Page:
Community Centres: What Part Can They Play?
The idea of the community centre is to offer a place where all members of the community from young to old, can meet for various activities. All too often it’s the only such place available in a community.
Village hall, church hall…they all serve the same purpose. But do we make enough use of this resource that’s close to home? According to one survey by the Joseph Rowntree Foundation, “community buildings can and do play a key role in strengthening local communities.”But there’s one big problem. All too often community centres are run by volunteers and with little outside financial assistance, which limits the role they can play in the community. Often, too, the volunteers who run the building might feel its being used to capacity.
According to the survey, there are approximately 18, 800 buildings that can fulfil the role of community centres, although only about a quarter of them have that official designation, and, perhaps surprisingly, they’re used by about ten per cent of the British population ever week.
Using the Community CentreThose figures mean that community centres – or whatever name they go by – are used well and regularly. However, since they’re all too often underfunded, that creates a problem. Even run by volunteers, they have expenses. If you’re organising a meeting of some kind, or an event, use the community centre and pay for it. That way you’re helping to keep it going.You could also arrange a fundraiser to bring funds directly into the coffers of the community centre. That helps keep it going. You could also volunteer to join the committee running the community centre, giving your time and expertise to keep it thriving.
From scout meetings to whist drives and everything in between, the community centre can be the focal point of the community. That means the local community has some ownership of the building. But how often do they feel as if they have?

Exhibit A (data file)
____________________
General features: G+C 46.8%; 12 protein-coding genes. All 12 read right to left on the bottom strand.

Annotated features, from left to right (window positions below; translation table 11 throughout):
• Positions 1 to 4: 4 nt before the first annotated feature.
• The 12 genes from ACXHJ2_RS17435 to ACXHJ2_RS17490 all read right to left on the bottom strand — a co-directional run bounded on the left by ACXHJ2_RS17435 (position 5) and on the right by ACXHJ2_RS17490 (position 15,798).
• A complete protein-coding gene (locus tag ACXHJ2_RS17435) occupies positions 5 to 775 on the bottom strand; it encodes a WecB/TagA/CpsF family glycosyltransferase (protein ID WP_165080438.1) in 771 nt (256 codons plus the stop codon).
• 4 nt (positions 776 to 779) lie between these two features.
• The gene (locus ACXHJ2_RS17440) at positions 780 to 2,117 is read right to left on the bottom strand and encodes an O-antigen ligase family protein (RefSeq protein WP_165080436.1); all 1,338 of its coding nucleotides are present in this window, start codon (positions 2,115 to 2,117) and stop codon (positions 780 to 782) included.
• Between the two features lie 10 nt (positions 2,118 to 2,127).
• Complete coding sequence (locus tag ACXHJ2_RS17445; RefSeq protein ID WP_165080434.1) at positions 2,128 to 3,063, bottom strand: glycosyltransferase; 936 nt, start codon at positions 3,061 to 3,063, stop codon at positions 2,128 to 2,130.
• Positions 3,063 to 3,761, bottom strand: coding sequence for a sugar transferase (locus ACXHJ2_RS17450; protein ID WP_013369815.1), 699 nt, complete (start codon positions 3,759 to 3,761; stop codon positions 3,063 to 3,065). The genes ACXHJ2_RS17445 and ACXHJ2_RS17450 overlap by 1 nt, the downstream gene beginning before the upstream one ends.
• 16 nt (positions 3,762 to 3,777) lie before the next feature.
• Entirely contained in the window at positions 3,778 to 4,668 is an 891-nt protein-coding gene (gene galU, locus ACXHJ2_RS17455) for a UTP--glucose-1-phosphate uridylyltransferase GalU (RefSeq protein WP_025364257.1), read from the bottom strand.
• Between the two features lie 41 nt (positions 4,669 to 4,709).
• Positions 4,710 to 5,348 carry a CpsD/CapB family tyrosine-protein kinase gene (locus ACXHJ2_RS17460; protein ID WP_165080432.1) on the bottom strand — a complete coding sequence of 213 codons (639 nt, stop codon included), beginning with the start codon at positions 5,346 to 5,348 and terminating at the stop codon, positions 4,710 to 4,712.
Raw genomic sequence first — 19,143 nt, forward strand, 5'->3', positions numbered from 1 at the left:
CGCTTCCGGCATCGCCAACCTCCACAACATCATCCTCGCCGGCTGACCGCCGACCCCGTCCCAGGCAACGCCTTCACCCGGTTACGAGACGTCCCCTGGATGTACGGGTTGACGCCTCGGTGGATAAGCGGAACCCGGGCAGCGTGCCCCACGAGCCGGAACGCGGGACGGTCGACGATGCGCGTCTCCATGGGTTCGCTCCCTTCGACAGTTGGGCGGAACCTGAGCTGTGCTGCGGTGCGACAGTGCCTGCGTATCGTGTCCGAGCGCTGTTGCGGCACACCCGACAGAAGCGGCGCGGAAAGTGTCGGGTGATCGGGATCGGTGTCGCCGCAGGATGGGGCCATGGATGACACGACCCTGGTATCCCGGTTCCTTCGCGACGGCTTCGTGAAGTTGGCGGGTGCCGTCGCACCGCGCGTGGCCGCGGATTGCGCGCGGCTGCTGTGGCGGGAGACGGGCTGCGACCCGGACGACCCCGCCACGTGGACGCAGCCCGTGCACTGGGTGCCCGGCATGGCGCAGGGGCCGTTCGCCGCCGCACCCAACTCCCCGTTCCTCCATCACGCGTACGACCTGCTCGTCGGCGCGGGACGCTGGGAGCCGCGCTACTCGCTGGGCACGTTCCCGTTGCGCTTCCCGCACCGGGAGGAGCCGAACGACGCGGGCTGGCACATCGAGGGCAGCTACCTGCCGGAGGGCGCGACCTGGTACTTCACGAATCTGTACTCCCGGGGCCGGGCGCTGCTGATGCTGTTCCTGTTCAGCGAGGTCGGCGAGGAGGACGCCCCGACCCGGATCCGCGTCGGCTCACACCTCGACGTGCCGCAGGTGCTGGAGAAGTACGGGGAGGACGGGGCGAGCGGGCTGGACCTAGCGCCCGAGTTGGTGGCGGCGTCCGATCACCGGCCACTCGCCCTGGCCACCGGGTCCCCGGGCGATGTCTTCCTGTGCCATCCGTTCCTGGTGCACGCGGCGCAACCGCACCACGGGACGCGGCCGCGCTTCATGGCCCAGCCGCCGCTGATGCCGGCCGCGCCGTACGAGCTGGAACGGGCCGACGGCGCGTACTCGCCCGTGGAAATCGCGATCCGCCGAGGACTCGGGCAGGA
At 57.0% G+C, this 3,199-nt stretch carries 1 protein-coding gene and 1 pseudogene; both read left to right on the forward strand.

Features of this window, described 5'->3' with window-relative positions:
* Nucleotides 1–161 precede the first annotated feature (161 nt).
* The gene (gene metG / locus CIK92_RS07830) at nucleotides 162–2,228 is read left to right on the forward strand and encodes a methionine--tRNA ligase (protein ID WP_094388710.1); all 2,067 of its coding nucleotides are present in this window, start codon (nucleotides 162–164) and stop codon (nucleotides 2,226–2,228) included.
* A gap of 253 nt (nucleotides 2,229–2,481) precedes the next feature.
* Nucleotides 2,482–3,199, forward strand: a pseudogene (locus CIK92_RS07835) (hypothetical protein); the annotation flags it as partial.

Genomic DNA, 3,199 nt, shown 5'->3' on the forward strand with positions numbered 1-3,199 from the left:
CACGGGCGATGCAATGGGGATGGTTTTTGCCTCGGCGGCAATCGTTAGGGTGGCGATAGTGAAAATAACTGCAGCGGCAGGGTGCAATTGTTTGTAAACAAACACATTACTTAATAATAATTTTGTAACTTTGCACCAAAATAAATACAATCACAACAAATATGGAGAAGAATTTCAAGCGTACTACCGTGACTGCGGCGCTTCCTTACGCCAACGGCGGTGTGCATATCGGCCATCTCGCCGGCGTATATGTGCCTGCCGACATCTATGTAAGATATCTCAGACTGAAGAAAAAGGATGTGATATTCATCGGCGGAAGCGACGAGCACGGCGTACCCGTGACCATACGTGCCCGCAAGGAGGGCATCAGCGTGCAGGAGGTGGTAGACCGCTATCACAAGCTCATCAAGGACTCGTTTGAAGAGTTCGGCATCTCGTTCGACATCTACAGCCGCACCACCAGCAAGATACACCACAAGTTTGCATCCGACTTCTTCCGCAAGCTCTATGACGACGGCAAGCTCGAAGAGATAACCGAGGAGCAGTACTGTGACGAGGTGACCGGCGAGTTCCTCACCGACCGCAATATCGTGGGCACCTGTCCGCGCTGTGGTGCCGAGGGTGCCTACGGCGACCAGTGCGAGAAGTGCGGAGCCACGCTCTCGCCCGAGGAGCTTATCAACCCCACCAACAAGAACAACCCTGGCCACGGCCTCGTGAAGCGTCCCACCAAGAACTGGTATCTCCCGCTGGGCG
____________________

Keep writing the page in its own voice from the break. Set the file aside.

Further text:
All too often community centres are faceless buildings. Painting them and making them more attractive would help draw in more people, as would a wider range of events appealing to a broader cross-section of the community.
Whilst they’re well-used now, if they’re only serving 10% of a community, they could obviously be doing more. Making better use of the centre will help it become more vibrant and recognised by the community as a meeting point, somewhere central and alive.
Planning and the Community CentreHaving a community centre is all well and good, but if it’s to truly be a centre, it needs a vision for its role, and to plan on ways to expand that role in the future. As communities change – and they always do – it should change with them. When there are plenty of young families, holding playgroups, coffee mornings for mothers and so on can be a vital part of its activities, offering a safe place for people to come together.
Where teens don’t have a place to gather, the community centre can offer somewhere. Not necessarily a youth club, whose name can be off-putting enough, but a drop-in centre. Maybe the Citizens’ Advice Bureau can hold regular clinics there. All these things help bring the community centre closer to the real heart of the community.